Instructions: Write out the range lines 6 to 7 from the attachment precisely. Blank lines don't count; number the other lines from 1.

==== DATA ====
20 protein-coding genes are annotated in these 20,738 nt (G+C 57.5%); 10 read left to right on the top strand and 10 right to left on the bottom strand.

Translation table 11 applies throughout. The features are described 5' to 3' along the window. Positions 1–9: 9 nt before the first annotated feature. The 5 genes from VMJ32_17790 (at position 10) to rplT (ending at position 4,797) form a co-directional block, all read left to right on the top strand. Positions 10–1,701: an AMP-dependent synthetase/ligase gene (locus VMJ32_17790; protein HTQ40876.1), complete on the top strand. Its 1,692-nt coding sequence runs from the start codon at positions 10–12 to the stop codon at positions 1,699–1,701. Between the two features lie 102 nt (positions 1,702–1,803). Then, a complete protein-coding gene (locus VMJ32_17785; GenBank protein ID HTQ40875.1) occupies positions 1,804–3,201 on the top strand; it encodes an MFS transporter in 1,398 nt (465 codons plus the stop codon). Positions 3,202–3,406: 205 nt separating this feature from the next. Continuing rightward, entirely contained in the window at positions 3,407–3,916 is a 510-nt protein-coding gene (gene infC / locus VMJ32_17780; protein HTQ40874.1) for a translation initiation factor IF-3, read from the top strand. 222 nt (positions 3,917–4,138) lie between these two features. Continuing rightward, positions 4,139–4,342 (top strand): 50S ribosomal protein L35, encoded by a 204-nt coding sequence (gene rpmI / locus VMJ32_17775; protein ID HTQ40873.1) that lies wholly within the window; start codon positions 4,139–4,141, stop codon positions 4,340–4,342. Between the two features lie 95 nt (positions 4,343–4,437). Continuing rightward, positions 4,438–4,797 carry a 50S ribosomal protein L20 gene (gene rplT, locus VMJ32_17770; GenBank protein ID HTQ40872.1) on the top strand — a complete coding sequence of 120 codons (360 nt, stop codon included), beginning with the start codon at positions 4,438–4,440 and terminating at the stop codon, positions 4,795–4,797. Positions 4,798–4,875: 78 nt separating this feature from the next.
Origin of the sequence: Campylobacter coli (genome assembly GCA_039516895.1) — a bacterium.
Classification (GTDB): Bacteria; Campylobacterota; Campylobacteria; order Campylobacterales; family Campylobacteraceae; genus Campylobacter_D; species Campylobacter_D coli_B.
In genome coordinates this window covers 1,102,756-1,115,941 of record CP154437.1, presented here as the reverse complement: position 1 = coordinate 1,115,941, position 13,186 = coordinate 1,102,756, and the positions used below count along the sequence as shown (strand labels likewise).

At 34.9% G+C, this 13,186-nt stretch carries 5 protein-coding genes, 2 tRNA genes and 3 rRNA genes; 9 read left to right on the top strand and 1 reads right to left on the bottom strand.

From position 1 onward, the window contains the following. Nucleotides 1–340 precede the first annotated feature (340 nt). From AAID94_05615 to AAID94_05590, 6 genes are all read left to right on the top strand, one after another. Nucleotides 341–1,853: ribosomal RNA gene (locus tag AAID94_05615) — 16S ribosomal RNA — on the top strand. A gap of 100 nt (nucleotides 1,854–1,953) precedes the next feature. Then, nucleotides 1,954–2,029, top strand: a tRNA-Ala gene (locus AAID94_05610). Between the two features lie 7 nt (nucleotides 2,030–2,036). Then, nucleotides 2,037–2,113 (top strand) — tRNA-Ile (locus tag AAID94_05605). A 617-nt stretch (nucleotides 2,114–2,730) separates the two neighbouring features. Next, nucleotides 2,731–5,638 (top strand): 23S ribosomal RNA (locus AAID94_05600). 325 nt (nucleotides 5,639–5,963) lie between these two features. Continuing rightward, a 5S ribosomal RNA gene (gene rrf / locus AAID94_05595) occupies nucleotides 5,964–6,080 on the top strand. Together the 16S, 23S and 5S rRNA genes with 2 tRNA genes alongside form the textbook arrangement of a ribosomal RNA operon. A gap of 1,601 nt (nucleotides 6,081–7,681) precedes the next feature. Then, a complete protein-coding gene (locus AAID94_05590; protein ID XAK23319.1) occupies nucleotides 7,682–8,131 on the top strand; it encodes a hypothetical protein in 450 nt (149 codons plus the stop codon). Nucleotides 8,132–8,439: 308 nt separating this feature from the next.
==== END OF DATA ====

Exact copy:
At 34.9% G+C, this 13,186-nt stretch carries 5 protein-coding genes, 2 tRNA genes and 3 rRNA genes; 9 read left to right on the top strand and 1 reads right to left on the bottom strand.

From position 1 onward, the window contains the following. Nucleotides 1–340 precede the first annotated feature (340 nt). From AAID94_05615 to AAID94_05590, 6 genes are all read left to right on the top strand, one after another. Nucleotides 341–1,853: ribosomal RNA gene (locus tag AAID94_05615) — 16S ribosomal RNA — on the top strand. A gap of 100 nt (nucleotides 1,854–1,953) precedes the next feature. Then, nucleotides 1,954–2,029, top strand: a tRNA-Ala gene (locus AAID94_05610). Between the two features lie 7 nt (nucleotides 2,030–2,036). Then, nucleotides 2,037–2,113 (top strand) — tRNA-Ile (locus tag AAID94_05605). A 617-nt stretch (nucleotides 2,114–2,730) separates the two neighbouring features. Next, nucleotides 2,731–5,638 (top strand): 23S ribosomal RNA (locus AAID94_05600). 325 nt (nucleotides 5,639–5,963) lie between these two features. Continuing rightward, a 5S ribosomal RNA gene (gene rrf / locus AAID94_05595) occupies nucleotides 5,964–6,080 on the top strand. Together the 16S, 23S and 5S rRNA genes with 2 tRNA genes alongside form the textbook arrangement of a ribosomal RNA operon. A gap of 1,601 nt (nucleotides 6,081–7,681) precedes the next feature. Then, a complete protein-coding gene (locus AAID94_05590; protein ID XAK23319.1) occupies nucleotides 7,682–8,131 on the top strand; it encodes a hypothetical protein in 450 nt (149 codons plus the stop codon). Nucleotides 8,132–8,439: 308 nt separating this feature from the next.